{edit: expanding on Johnny's adventure before the lock because I like Johnny stories. }
    Let me use an analogy to help explain things. Say Johnny has to cross the street to buy some chocolate bars. There are two routes he can take. One route involves crossing a traffic controlled intersection but it takes longer to get to his destination. The other route involves crossing a non-traffic controlled intersection but he can cut his time in half if he makes it. Clearly the traffic controlled street is a lower risk way than the latter. If Johnny is not in a hurry, it is only prudent to take the longer but safer route. It makes no sense to take the shorter riskier route. However, if Johnny is under a time deadline because he wants to play doctor with the girl next door, he has to take the shorter but riskier route through the uncontrolled intersection as the shorter route means play time with Jenny next door. Heck he sees the other kids crossing the uncontrolled intersection all the time in-spite of the city's do not cross warning signs. The other kids make fun of Johnny because they are all getting to have play time with Jenny, while Johnny isn't because he always crosses the traffic controlled street and so has not enough time for Jenny. What we don't know is the Billy, Kenny, and Sally got run over a few years back. The other kids say don't worry about it, its perfectly safe. Johnny says but momma says Billy, Kenny and Sally go run over a while back. The other kids say "Hey, we cross the uncontrolled intersection all the time and no problem. Do you have any proof positive to back up that it is more risky to cross the uncontrolled intersection?". Johnny's Uncle Bob works for the city and can gather the information for Johnny, but unfortunately he charges 50 bucks an hour and it will take about a week to get the information. By that time, construction of the new intersection that can allow Johnny to get to Jenny's house faster and safer will be complete. Also, Johnny only has 75 cents to his name and only has enough money to buy a chocolate bar and he even has to split half with Jenny in or to play doctor with her. Then Johnny says but what about the city's warning sign. The other kids say don't worry about it, we have done it all the time and we make it across no problem so we don't believe the warning signs are valid. Furthermore, Johnny realizes that the other kids are jocks and are all wearing the latest high performance traction shoes from Nike, and they love the thrill of dodging cars. Johnny looks at his ok developed legs and less capable runners and then wonders. Then Johnny thinks hey that new intersection can get me to Jenny's house faster and safer but it is still under construction. Maybe the on site workmen may stop traffic for me and allow me to use that crossing, but maybe not. Hmmm..... what to do? Notice the why's come into play, and what is most logical and prudent route to take for each purpose or goal.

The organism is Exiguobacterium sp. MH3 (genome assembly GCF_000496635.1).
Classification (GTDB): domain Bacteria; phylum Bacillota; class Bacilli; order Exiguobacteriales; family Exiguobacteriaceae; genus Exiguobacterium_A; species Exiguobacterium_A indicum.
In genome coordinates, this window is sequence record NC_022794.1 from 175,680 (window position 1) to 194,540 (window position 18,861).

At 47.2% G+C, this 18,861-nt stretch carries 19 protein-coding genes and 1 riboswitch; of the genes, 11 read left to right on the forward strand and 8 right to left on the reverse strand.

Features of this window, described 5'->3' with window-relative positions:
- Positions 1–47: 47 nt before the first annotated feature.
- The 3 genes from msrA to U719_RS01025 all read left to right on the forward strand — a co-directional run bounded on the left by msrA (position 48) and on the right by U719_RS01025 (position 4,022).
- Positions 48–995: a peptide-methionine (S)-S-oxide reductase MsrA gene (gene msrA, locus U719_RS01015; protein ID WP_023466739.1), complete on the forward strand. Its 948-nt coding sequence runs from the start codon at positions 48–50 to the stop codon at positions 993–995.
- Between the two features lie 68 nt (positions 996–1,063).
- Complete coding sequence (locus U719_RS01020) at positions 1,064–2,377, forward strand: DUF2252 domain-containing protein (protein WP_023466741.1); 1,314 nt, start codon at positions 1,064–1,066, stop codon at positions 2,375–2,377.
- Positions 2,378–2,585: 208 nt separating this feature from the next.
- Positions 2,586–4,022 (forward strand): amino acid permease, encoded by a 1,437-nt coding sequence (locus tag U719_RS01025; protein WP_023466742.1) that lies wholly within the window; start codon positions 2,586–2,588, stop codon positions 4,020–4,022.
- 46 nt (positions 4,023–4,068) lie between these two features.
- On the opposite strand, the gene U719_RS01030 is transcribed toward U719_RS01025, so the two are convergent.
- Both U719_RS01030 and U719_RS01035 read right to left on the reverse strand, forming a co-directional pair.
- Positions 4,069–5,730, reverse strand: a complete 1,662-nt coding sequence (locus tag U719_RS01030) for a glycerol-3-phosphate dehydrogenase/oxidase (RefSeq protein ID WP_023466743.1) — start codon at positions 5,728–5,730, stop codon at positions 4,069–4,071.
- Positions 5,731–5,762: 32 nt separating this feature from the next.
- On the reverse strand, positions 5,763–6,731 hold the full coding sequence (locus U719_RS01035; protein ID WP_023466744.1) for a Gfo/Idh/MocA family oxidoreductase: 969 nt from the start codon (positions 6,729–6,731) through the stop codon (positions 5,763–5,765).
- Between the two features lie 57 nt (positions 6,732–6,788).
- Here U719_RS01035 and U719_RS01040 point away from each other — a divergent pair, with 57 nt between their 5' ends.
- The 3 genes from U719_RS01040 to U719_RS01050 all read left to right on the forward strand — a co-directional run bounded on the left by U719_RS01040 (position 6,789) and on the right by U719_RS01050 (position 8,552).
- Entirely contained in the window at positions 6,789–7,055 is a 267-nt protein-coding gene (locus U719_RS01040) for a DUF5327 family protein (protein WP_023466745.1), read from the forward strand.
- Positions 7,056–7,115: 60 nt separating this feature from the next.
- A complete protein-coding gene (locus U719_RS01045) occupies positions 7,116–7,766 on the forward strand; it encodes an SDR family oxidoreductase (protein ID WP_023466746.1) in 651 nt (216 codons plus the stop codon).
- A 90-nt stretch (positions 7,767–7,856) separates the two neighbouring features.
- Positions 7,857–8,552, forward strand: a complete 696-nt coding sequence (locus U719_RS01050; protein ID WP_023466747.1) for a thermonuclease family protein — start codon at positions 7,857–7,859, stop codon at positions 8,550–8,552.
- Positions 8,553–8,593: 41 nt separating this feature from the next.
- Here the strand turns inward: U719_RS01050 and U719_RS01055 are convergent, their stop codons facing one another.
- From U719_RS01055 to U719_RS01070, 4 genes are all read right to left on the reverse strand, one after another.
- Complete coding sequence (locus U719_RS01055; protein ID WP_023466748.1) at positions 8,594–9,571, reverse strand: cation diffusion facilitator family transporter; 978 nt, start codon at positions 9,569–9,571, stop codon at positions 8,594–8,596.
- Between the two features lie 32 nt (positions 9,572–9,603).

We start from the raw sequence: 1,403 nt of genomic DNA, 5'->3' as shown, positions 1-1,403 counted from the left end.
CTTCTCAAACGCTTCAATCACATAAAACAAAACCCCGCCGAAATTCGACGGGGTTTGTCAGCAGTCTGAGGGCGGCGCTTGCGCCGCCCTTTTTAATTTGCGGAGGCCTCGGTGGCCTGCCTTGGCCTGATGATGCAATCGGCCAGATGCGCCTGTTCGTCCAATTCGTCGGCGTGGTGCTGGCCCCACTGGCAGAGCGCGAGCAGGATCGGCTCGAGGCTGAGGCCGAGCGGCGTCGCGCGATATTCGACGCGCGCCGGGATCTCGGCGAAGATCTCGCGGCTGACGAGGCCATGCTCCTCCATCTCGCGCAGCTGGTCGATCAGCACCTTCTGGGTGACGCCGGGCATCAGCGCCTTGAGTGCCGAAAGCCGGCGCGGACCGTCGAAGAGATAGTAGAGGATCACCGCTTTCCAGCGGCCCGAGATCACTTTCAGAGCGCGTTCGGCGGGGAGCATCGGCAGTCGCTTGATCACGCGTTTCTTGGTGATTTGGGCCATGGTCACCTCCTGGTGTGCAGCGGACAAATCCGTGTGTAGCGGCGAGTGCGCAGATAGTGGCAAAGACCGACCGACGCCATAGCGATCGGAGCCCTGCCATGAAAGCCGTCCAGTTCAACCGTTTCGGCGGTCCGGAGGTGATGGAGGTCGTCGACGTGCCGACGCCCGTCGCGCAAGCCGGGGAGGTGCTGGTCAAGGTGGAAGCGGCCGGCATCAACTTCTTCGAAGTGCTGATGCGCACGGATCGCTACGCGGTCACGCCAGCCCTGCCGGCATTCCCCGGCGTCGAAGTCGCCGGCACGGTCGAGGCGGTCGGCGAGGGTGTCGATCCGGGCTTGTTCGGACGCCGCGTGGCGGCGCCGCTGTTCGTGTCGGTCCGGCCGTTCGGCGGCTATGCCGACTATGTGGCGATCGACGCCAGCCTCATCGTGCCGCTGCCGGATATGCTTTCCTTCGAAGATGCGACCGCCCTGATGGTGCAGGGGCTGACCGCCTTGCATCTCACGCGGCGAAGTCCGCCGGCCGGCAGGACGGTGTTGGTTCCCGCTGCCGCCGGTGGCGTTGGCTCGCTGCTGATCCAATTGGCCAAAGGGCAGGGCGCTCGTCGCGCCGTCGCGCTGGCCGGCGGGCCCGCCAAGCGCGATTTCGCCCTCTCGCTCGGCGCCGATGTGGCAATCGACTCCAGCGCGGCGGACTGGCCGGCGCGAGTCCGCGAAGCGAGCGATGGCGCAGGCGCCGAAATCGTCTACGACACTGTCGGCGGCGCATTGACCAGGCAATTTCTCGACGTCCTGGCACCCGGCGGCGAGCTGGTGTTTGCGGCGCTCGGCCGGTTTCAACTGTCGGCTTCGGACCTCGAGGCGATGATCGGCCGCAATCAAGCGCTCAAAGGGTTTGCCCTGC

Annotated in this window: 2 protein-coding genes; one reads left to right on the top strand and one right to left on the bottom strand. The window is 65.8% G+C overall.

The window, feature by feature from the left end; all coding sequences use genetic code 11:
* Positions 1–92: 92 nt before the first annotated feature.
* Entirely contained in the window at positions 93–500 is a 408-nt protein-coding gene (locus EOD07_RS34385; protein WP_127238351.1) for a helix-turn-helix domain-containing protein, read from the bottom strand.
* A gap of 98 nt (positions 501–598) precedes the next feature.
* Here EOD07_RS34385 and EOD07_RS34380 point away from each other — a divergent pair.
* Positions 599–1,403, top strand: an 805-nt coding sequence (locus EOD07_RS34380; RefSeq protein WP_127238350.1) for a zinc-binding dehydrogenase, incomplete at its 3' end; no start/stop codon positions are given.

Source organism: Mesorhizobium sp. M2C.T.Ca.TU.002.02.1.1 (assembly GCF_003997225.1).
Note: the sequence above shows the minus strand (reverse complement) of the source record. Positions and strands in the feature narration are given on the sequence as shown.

{end edit}

    Should we believe intel's fact sheets? They design, fabricate, and test their cpu's so they know what the tolerance levels are for their products. Gigabyte and Asus are mobo manufacturers, not cpu manufacturers. If it ever got down to court, who do you think the judge is going to put more weight on about the vtt limitations. Who will the judge feel is more credible. Based on the balance of probabilities, reasonable man test or whatever, it has to be intel. Ok what do you think is going to happen when a cpu gets borked. Do you say to intel, but hey, the mobo manufacturer and says it's ok. What do you think Intel is going to tell you what the mobo can do? What do you think the mobo manufacturers are going to say when you tell them, but hey, my cpu borked because you said it was ok to increase the vtt to X value. The mobo manufacturer is going to tell you to tell Intel that we say its ok. Again, what do you think INtel is going to say about that? Are the mobo manufacturer going to reimburse your cpu? Hell now. They are only going to warranty their mobo. Are they going to warranty your board because your cpu was borked? Good luck. They are going to say it is your cpu that is defective and not our mobo. You are going to have a tough time rma'ing your mobo under those circumstances. Ok, so we have some results by extreme oc'ers that exceed well beyond intel's vtt limits which contradicts intel's fact sheets. What you aren't reading about are those who have borked cpus as a result of exceeding limitations. The successful ones get more headlines and fanfare. Just because some people have been successful with crazy high vtt levels, it doesn't invalid intel's fact sheet. There will always be exceptions. INtel's fact sheets are more likely to represent the majority of their products they manufacture. Again, we are in no way qualified in refuting intel's fact sheet because we don't have the knowledge, skill, expertise, the equipment, experience, stats and resources to do such a thing. It only seems reasonable to accept these values at face value. It doesn't mean that it holds for all people, but most likely will hold true for most people. It is a logical and reasonable position to take. Hence formulating a oc'ing strategy around it is a logical thing to do. Sure we can go around it, but as long as people know about the why's. That is why I believe, what is being argued about in this thread is more than just about whether high vtt kills cpu's.